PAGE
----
Olivier Ochanine conducts Stravinsky’s ‘The Rite of Spring’ | Lifestyle.INQ

OCTOBER 27, 2022

OLIVIER OCHANINE, PPO music director and principal conductor. CONTRIBUTED PHOTO
OLIVIER OCHANINE, PPO music director and principal conductor. CONTRIBUTED PHOTO

Nearly a century after Igor Stravinsky’s “The Rite of Spring” created a riot when it was performed for the first time in 1913 in Paris, the Philippine Philharmonic Orchestra for its final instalment in its 29th season will play it at the CCP Main Theater on Friday, April 20, as tribute to the master and his opus.

Dubbed “Ochanine Conducts The Rite Of Spring”, the show will also have Russian pianist Sofya Gulyak, first woman grand-prize winner of the Leeds International Piano Competition, as guest performer. As a fitting contrast to “Rite,” she will do Johannes Brahms’s “Piano Concerto No.1”.

Olivier Ochanine, PPO music director and principal conductor, tells us in an exclusive interview why music lovers shouldn’t miss this show.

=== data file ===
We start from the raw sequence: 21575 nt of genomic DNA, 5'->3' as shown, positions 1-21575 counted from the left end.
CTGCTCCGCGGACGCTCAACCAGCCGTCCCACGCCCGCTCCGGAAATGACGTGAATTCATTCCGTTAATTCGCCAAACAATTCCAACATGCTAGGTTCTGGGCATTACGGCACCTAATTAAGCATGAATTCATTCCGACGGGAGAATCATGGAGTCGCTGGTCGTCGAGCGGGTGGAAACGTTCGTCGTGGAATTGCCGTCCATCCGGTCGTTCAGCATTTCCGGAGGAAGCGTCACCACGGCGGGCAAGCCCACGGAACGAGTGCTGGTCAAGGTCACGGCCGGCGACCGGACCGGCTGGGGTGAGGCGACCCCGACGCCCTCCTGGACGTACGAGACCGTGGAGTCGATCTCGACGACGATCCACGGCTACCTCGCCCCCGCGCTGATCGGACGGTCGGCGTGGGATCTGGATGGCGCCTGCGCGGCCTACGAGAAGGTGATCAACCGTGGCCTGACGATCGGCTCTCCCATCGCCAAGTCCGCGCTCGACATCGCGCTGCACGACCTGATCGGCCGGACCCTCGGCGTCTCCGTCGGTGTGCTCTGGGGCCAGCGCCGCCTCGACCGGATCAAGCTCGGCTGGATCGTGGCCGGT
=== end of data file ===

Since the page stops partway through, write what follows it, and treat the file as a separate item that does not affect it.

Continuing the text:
First, kindly enlighten us what makes “The Rite of Spring” special?

“The Rite of Spring” is unique in so many levels.  For us, it is one of the most pivotal works of orchestral repertoire (and music as a whole) that actually rarely is performed in Manila. One reason is the sheer size of the orchestra (approximately 100 musicians), and the other reason is the difficulty of the work.  This piece experienced one of the most catastrophic premieres in history.

Written one hundred years ago, its style was completely the opposite of what music listeners were accustomed to.  The subject of the Rite (primordial in nature and shocking to many) deals with Pagan rites of sacrifice to the god of Spring, or the earth in general.  It represents the very primitive human, at one with the earth and its natural blessings and elements.  The audience up to this point had been introduced to the Firebird and Petrushka.

The Rite breaks away drastically in its essence and the audience rioted during its premiere.  You have very unique combinations of instruments involved—at times the bass clarinet and E-flat clarinet playing in duet, while other parts have the E-flat clarinet, piccolo flute and piccolo trumpet bursting through the orchestral construct shockingly!